Saturday saw the kick-off of the European Football Championships in Basel. The tournament for Europe’s top 16 football (you call it 'soccer') nations is being co-hosted this year by Switzerland and Austria, neither of which is a noted hotbed of footballing passion, but feelings have nonetheless been running high for the past few days. That has little to do with the placid Alpine fans, and more to do with Sunday’s match between old rivals Germany and Poland.
In the run-up to the game, the Polish tabloid Super Express devoted its back page to a gruesome depiction of the Polish coach holding the severed heads of Joachim Löw and Michael Ballack, the German trainer and captain respectively, beside the headline “Leo, give us their heads!” A minor diplomatic incident ensued, with the situation defused only by an in-person apology from the Polish coach to the two decapitated Germans. “This is shit,” exclaimed Leo Beenhakker angrily. “Here one sees what sick people there are in this world.” Though the match itself was unremarkable, rival fans clashed afterwards, with some 150 detained; it is reported today that some of the German fans were heard singing Nazi and anti-Semitic chants.
Polish antagonism towards their neighbors has shown little sign of abating with the passage of time; last year, the then Prime Minister, Jaroslaw Kaczynski, caused outrage when he suggested that Poland’s voting rights in European Union institutions, weighted according to population, be rebalanced to take account of the millions killed by the Germans during the war. But in a continent which has largely banished conflict as a means of settling grievances, football is often the continuation of war by other means. Local rivalries exist in all sports everywhere, but Europeans are particularly good at using them as an excuse to dredge up old grudges.
Perhaps the most famous of these is the rivalry between Holland and, yes, Germany. When the Germans hosted these championships 20 years ago, the Dutch convoys came across the border singing "In 1940 they came, in 1988 we came" (it's catchier in Dutch, apparently). Two years ago, the fans traveled back across to Germany for the World Cup clad in WWII-style orange plastic helmets. The atmosphere is reasonably light-hearted these days, but there is no mistaking the undercurrents running beneath the surface.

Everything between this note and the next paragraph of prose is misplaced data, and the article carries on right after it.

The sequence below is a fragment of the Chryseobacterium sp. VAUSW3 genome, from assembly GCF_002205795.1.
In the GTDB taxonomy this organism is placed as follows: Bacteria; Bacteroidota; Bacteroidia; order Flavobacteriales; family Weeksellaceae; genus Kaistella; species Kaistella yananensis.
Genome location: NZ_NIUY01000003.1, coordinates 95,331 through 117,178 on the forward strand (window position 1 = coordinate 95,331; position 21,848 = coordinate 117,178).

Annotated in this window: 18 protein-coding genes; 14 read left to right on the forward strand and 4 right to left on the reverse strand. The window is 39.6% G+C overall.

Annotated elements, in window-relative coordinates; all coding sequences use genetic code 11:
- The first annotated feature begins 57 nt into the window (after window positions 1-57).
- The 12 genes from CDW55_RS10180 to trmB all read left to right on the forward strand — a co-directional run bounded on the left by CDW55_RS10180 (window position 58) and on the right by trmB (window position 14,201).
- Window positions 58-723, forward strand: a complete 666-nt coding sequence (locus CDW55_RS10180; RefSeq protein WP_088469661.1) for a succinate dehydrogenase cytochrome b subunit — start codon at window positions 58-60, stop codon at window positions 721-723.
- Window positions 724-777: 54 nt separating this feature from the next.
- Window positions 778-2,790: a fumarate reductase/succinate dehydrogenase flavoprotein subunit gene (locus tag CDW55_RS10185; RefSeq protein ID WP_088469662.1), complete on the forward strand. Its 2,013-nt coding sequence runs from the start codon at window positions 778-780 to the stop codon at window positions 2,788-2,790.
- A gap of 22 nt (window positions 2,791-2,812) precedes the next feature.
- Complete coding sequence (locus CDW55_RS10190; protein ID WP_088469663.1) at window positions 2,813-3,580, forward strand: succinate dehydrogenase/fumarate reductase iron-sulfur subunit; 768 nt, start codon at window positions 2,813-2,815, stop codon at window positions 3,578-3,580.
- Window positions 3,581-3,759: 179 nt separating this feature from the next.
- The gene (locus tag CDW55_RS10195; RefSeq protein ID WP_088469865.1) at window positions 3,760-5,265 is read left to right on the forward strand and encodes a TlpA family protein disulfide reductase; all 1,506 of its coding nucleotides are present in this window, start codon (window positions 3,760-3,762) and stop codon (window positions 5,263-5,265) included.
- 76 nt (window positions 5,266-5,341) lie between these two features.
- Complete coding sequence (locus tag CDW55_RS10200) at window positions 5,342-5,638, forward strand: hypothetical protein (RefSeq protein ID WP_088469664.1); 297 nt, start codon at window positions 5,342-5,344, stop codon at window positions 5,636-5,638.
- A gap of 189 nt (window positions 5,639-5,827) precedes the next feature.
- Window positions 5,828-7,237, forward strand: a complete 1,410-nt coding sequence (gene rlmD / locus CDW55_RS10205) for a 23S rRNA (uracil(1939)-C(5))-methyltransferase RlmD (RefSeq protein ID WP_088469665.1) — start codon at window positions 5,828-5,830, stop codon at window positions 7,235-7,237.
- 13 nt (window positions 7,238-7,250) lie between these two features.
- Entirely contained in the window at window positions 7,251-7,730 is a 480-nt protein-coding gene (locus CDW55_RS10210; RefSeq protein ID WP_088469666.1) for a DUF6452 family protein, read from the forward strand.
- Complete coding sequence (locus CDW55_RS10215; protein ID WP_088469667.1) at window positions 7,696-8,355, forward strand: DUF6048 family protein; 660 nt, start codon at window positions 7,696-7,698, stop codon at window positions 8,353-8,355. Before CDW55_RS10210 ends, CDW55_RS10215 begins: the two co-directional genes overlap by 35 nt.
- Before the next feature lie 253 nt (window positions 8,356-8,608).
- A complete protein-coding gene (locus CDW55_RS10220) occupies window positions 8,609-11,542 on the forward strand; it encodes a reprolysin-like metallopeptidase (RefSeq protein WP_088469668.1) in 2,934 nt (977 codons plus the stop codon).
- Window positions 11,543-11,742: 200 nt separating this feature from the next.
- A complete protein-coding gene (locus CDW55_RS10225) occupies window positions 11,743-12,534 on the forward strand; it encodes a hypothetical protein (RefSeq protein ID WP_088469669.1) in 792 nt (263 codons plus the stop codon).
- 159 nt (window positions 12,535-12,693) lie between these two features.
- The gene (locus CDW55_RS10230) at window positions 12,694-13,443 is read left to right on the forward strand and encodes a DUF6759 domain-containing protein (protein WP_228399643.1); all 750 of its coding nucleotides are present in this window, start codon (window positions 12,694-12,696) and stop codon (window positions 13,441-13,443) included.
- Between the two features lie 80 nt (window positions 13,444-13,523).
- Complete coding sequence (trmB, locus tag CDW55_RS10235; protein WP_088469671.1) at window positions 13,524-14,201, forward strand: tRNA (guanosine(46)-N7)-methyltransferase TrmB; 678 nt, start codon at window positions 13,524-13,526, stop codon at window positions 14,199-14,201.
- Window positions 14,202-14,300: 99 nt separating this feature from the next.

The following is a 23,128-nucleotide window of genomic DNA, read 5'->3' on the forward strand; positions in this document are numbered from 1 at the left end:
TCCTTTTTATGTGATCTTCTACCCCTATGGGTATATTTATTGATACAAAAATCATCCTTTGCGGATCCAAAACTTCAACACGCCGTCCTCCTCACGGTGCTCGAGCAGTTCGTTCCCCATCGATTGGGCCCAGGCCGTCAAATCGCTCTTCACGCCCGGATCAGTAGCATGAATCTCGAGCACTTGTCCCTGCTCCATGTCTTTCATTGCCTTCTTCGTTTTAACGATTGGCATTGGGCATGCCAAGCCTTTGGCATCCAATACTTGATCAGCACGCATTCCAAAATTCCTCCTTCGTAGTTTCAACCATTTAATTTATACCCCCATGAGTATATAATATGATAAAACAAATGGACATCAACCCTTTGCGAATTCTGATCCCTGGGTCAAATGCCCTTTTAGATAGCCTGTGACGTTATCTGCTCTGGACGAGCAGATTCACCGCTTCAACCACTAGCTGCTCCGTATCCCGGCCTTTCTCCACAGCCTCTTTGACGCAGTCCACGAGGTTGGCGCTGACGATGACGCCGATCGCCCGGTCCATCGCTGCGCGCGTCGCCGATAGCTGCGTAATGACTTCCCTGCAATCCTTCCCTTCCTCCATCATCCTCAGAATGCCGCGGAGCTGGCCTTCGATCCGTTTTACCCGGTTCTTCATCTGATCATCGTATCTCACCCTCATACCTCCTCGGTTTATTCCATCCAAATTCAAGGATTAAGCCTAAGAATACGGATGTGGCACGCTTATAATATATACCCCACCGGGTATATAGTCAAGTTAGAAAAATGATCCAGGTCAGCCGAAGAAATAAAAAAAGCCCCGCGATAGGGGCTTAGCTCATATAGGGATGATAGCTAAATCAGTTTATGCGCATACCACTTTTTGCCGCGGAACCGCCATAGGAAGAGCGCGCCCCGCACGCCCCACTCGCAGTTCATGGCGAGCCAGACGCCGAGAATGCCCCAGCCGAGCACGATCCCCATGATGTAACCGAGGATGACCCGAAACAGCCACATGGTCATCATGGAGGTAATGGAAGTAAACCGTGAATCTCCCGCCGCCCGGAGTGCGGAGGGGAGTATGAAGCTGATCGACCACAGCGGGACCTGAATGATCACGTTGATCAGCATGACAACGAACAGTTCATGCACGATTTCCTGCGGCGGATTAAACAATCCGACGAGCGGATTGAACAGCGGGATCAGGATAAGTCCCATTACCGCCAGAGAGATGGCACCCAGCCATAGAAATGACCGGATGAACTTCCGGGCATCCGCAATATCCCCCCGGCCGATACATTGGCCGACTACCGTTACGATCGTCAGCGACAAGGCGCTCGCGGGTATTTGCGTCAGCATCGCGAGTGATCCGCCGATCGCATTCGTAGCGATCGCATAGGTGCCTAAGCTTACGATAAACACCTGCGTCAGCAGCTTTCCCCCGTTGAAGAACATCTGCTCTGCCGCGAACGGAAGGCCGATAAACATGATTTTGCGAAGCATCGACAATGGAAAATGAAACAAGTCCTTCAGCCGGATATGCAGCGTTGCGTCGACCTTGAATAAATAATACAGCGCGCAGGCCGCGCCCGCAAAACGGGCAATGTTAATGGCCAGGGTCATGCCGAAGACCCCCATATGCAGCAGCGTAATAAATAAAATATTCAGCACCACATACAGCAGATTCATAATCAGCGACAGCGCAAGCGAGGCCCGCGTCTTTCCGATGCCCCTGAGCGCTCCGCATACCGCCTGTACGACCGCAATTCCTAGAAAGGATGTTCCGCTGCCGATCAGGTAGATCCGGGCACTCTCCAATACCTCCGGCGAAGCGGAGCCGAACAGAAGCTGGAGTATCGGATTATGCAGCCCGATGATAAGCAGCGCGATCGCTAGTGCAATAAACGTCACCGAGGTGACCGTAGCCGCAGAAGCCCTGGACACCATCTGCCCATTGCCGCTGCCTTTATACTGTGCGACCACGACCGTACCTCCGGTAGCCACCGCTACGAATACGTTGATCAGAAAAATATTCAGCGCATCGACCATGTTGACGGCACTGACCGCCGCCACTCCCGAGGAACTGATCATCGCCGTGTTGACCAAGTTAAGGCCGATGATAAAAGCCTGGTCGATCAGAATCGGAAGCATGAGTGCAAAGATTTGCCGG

Other match-ups are more hostile. Games between Greece and Turkey, or Serbia and Croatia, have in recent years seen major clashes between supporters. Armenia and Azerbaijan took it one stage further; their two qualifying matches for this competition were simply canceled amidst childish wrangling over venues. As for Israel, they clock up the air miles competing in the European football set-up, rather than against their Arab neighbors.
But, just as football fans can use the sport to express hostility, it can also serve as a vehicle for more positive nationalist sentiments. In the Gorbachev era, for example, with Soviet republics beginning to scent independence, fans used local club sides as proxies for the national teams that were still some years off. And so supporters of Ararat Yerevan, say, would look forward to games against "Georgia" or "Lithuania," not Dinamo Tbilisi or Žalgiris Vilnius, and chant the name of their opponents’ home republic in solidarity.
In some parts of Europe, club teams remain a focus for regional or national pride. Barcelona is still sentimentally seen as a substitute for a Catalan national side (despite being stuffed with foreign players), AEK Athens historically draw their support from the descendants of the displaced Greeks of Asia Minor, Glasgow Celtic "represent" Scotland’s Irish Catholic community. As for my own country, it has been seriously argued that devolution of government from Westminster to Edinburgh was delayed by two decades due to the timing of a referendum on the issue just months after Scotland's shattering failure at the 1978 World Cup.
But we who follow the sport with maniacal devotion (I'm typing this with one eye on the France-Romania match in the corner of my screen) do have a tendency to exaggerate its powers. The most remarked example of football as vehicle for social cohesion from recent years is probably France’s World Cup-winning team of 1998, whose members comprised a veritable rainbow of races and immigrant backgrounds; Armenian, Basque, Senegalese and Caribbean. The crowds celebrated in the Champs-Élysées under a giant picture of the great Zinedine Zidane, the son of Algerian immigrants, illuminated in red, white and blue under the slogan "Zidane Président." The chattering classes in France loved it.
Only Jean Marie Le Pen and his National Front chose to strike a sour note: "France cannot recognize itself in the national side," he griped. "Maybe the coach exaggerated the proportion of players of color, and should have been a bit more careful." Le Pen's casual racism seemed out of step with the time, but four years later he was in a runoff for the Presidency against Jacque Chirac, and few would say that Zidane's iconic image has done much for relations between "native" French and the country's large Muslim population. Perhaps sport serves as a focus for national pride when other outlets aren't available; maybe it's a safety valve that allows us to mock our enemies without (usually, at least) fighting them in the streets; maybe it can hold up a mirror to our society and help up see ourselves as others see us. Maybe it can even change that society for the better. But hang on; in the corner of my screen, it looks as if the French team of 2008 may finally be stuttering into life, so let's wrap this up.
The actual football game between Germany and Poland? It passed off without incident. The Germans won, as the Germans usually do. Appropriately, both goals were scored by striker Lukas Podolski, who was born in Poland and left when he was a child. He did not celebrate.